Thankfully, she doesn't crack open Ellaria's daughter's head like a cherry-flavored coconut, as retribution for murdering her daughter all that while ago – but her final revenge isn't much more pleasant. With the help of Qyburn, she lays a poisonous kiss on Ellaria's daughter, one that will oh so slowly kill her right in front of her sobbing mother, who will then have to watch her daughter die and rot away in chains. At least the head-popping was fast.

Murderous revenge apparently gets Cersei horny as hell, so she seeks out her brother, and the two sleep together – and she doesn't care who knows it, answering the door with a naked Jaime in plain sight of her servants. She also doesn't care about mincing words with the Iron Bank, who's come to see if she's got the gold her kingdom owes – and if she stands a chance against Dany's dragons. Cersei says he shouldn't be so sure that the dragons are immune to all harm, so she must be REALLY confident in that glorified crossbow from last week. I'm not convinced. It's still just a big crossbow.

Back at Dragonstone, Jon and Tyrion – it must be said; having Sassy Peter Dinklage back is a delight – have brood-off while overlooking a gorgeous cliff. Jon's still upset that nobody believes him about the White Walkers and that Dany's busy playing chess when an army of undead are about the flip the whole table over anyways. Tyrion defends his queen, saying, "She protects people from monsters," and offers his help in at least convincing her to allow him to mine for dragonglass. And the negotiation works; she allows the North to mine for the supposed White Walker weapon – all while Jon's knee remains unbent and she remains not entirely convinced about undead snow warriors.

Back at Winterfell, Sansa's taking to rule well, prepping the region for a food shortage during the winter AND a war, as well as making sure the armor is appropriately leather-ed. Littlefinger tries to warn her of Cersei, but if there's one thing that Sansa doesn't need, it's a reminder that Cersei's an insane murderous tyrant with a bloody lust for power. Kinda got to see that first-hand, Littlefinger, ya smirky punk. Still, he reminds her to see and predict every possible outcome – and just in time, because HEEERE'S BRAN, who can see everything as the three-eyed raven! So that's Stark family reunion number one; next week is Stark family reunion number two with Arya, then?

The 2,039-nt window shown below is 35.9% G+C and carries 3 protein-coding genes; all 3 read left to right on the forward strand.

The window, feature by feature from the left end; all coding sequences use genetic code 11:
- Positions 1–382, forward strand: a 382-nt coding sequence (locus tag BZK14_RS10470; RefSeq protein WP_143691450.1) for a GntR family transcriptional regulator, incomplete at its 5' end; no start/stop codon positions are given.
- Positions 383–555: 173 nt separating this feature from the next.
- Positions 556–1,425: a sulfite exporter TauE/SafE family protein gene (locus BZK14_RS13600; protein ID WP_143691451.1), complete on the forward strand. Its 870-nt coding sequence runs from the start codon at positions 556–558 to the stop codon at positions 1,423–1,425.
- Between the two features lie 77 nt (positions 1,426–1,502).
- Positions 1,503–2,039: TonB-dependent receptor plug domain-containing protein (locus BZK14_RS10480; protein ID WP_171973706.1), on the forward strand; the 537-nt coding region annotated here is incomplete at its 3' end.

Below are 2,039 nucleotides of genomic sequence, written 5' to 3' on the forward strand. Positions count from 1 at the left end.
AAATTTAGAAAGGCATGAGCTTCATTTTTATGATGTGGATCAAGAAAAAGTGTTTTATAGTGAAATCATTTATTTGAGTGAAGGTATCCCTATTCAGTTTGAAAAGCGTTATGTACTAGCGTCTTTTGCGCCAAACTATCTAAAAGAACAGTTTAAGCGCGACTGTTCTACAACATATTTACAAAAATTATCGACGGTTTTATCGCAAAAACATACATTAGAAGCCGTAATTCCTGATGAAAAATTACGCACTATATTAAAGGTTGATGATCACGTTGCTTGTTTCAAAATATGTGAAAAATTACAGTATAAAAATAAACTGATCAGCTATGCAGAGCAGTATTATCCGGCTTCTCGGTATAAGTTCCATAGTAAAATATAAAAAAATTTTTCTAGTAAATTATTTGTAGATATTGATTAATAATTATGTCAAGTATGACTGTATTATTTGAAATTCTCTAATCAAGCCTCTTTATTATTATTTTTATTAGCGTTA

Off to Oldtown, where what gross adventures will Sam get into this week? Oh ... none? Dammit, I postponed dinner just for this. Anyways, Jorah's greyscale is cured, as last week's brutal surgery and goo treatment actually worked – which seems a little easy for what's been teased as a uncureable ailment form hell. But still, good for Jorah, who's off to reunite with Dany. Meanwhile, Jim Broadbent takes Sam aside to find out how he managed to cure the uncureable. Sam's secret? "I read the book and followed the instructions." GENIUS! Broadbent rewards Sam with a warm congratulations on saving a man's life ... and then sends him off to play human photo copier with some old rotting manuscripts (with bonus skin gnats!). Truly a fine reward.

Finally, the episode heads to Casterly Rock, where Dany and Tyrion's first masterful move is in effect, seizing the landmark thanks to an old tunnel system Tyrion built in back in his days of being demeaned by his fellow Lannisters. And they win easily ... too easily. For the second straight week, Euron and his ships come barging in to wipe out some more of Dany's ships, while Jaime and company head to kill Olenna Tyrell.

Sad – but boy, does she know how to leave a show. She lays a few salty burns on Jaime and his dead, crappy son Joffrey – it's been too long since we've mocked Joffrey – before Jaime serves up some poisoned wine. But you think some deadly vino scares Olenna? Nah, she chugs it down like Kool-Aid before telling him, "Hey, I super killed your crappy son Joffrey; be sure to let your sister know. Laters!" And thus it's curtains for Olenna and the great actress Diana Rigg on "Game of Thrones."

Talk about some chilly burns to end an episode about fire and ice combining as one.

Talkbacks

LegallyBlonde | July 31, 2017 at 9:38 a.m. (report)

Crossbows are incredibly inaccurate.